(...) lift up your sick self, just as you are, and let your desire reach out to touch the good, gracious God, just as He is, for to touch Him is eternal health. (...) The Book of Privy Counseling, P.153.
On the evening of that same day, I felt in my soul a great yearning for God. I do not see Him at this moment with my bodily eyes as I have on other occasions, but I sense His presence and yet do not grasp Him [with my mind]. This causes me great yearning and torment beyond words. I am dying from the desire to possess Him, to be drowned in Him forever. My spirit pursues Him with all its might; there is nothing in the world that could comfort me. O Love Eternal, now I understand in what close intimacy my heart was with You! For what else can satisfy me in heaven or on earth except You, O my God, in Whom my soul is drowned. Faustina Kowalska, The Diary, 469.
O my Creator, I long for You! You understand me, O Lord of mine! All that is on earth seems to me like a pale shadow. It is You I long for and desire. Although You do so inconceivably much for me, for You yourself visit me in a special way, yet those visits do not soothe the wound of my heart, but make me long all the more for You, O Lord. Oh, take me to Yourself, Lord, if such is Your will! You know I am dying, and I am dying of longing for You; and yet, I cannot die. Death, where are you? (...) Faustina Kowalska, The Diary, 841.
(...) At the very mention of Your Name, my spirit springs toward You, O Lord. Faustina Kowalska, The Diary, 850.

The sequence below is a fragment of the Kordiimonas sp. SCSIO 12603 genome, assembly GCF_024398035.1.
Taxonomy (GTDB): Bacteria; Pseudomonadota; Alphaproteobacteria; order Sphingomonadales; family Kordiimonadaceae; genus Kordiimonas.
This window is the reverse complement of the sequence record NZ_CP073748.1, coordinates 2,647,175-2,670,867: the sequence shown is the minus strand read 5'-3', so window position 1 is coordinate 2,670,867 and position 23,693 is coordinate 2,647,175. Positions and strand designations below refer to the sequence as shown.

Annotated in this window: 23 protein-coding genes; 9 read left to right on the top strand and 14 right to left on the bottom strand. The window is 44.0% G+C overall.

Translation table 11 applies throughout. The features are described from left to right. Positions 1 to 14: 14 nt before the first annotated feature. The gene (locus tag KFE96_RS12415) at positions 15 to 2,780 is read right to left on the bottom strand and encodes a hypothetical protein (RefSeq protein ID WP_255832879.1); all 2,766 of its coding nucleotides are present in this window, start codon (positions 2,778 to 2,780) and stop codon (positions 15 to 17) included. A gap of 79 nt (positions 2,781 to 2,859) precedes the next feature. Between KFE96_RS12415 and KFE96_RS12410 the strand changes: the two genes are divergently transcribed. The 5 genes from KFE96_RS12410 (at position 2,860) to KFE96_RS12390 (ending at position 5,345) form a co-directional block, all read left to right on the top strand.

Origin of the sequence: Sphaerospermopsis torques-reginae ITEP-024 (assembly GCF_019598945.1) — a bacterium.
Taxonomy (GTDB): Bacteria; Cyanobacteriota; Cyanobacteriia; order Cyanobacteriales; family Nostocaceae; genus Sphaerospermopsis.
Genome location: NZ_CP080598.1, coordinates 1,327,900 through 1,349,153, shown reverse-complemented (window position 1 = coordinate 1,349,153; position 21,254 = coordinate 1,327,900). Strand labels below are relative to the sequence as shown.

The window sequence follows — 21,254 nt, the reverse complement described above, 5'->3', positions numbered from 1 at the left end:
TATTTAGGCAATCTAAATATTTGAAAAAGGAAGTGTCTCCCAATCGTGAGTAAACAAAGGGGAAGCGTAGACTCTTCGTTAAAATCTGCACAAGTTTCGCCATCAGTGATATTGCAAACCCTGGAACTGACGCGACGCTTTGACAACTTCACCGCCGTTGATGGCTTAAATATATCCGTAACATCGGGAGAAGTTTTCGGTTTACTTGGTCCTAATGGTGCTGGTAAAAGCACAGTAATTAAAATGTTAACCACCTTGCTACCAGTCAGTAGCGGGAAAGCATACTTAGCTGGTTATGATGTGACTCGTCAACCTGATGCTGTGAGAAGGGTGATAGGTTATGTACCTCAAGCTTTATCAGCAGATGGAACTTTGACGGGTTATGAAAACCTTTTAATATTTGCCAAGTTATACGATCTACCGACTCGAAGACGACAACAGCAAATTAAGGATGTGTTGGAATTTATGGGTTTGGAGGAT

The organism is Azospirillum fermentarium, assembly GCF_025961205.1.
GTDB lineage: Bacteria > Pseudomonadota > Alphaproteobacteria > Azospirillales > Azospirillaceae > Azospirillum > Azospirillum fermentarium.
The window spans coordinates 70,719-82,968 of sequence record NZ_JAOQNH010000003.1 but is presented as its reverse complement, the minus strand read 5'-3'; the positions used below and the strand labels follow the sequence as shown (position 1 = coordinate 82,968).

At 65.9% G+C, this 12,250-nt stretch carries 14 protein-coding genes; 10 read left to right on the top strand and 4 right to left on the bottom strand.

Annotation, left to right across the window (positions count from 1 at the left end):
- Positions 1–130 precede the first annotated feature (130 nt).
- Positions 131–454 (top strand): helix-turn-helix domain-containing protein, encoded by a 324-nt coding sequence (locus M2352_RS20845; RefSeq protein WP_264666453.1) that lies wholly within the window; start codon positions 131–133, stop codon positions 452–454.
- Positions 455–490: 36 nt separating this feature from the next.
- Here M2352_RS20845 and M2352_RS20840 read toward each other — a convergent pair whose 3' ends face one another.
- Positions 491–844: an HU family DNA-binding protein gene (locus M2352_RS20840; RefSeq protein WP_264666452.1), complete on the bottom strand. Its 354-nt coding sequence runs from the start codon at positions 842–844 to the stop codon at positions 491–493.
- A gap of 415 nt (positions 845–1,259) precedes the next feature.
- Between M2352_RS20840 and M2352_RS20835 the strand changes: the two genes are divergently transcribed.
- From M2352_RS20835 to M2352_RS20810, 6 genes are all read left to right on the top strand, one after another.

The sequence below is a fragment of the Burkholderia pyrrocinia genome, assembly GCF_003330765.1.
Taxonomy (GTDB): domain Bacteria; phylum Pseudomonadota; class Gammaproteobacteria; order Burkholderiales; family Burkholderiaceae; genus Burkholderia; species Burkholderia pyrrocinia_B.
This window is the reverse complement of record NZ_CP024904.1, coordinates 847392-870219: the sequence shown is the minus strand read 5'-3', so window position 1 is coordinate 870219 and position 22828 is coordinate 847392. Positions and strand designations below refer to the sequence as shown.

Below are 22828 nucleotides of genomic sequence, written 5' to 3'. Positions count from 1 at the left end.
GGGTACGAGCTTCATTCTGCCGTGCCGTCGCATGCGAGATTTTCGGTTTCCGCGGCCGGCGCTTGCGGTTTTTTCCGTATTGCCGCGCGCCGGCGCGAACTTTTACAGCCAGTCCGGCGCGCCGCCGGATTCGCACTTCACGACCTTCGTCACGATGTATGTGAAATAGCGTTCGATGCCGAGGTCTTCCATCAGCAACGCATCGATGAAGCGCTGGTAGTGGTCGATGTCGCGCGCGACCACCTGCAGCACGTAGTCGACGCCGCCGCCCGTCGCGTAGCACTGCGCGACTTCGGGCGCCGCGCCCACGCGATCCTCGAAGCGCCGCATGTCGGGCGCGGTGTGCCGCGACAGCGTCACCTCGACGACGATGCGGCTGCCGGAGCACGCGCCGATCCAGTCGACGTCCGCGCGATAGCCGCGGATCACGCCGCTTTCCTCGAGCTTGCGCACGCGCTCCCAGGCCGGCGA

As I sat down to a very tasty breakfast, I said to the Lord, "Thank you for these gifts, but my heart is dying of longing for You, and nothing earthly is tasty to me. I desire the food of Your love." Faustina Kowalska, The Diary, 1026.
Thus deep rest can be present in prayer, but its source is on such a high
frequency that it is no longer translated as rest or consolation. There
is simply a mysterious attraction or hunger for God. This is one of the
surest signs that one is progressing in contemplation. The Spirit moves
us to renew our consent whenever it gets a little fuzzy because some flashy
boat on the river of ordinary awareness conjures up one of the emotional
programs with roots in the unconscious. Until we have completely emptied
out the false self with its emotional programs for happiness along with their
tormenting desires, passing thoughts will
continue to cause aversions or attractions because there is still something to be stimulated in the unconscious. When there is no longer anything to stimulate, inner freedom is complete and peace is habitual. Keating, Thomas. Intimacy with God. P.96.
This amazing simplification comes when we "centre down", when life
is lived with singleness of eye, from a holy Centre where the breath and
stillness of Eternity are heavy upon us and we are wholly yielded to Him. Some
of you know this holy, re-creating Centre of eternal peace and joy and live in
it day and night. Some of you may see it over the margin and
wistfully long to slip into that amazing Centre where the soul is at home with God. Be very faithful to that wistful longing. It is the Eternal Goodness calling you to return Home, to feed upon green pastures and walk beside still waters and live in the peace of the Shepherd's presence. It is the life beyond fevered strain. We are called beyond strain to peace and power and joy and love and thorough abandonment of self." Thomas Kelly, Testament of Devotion, P.68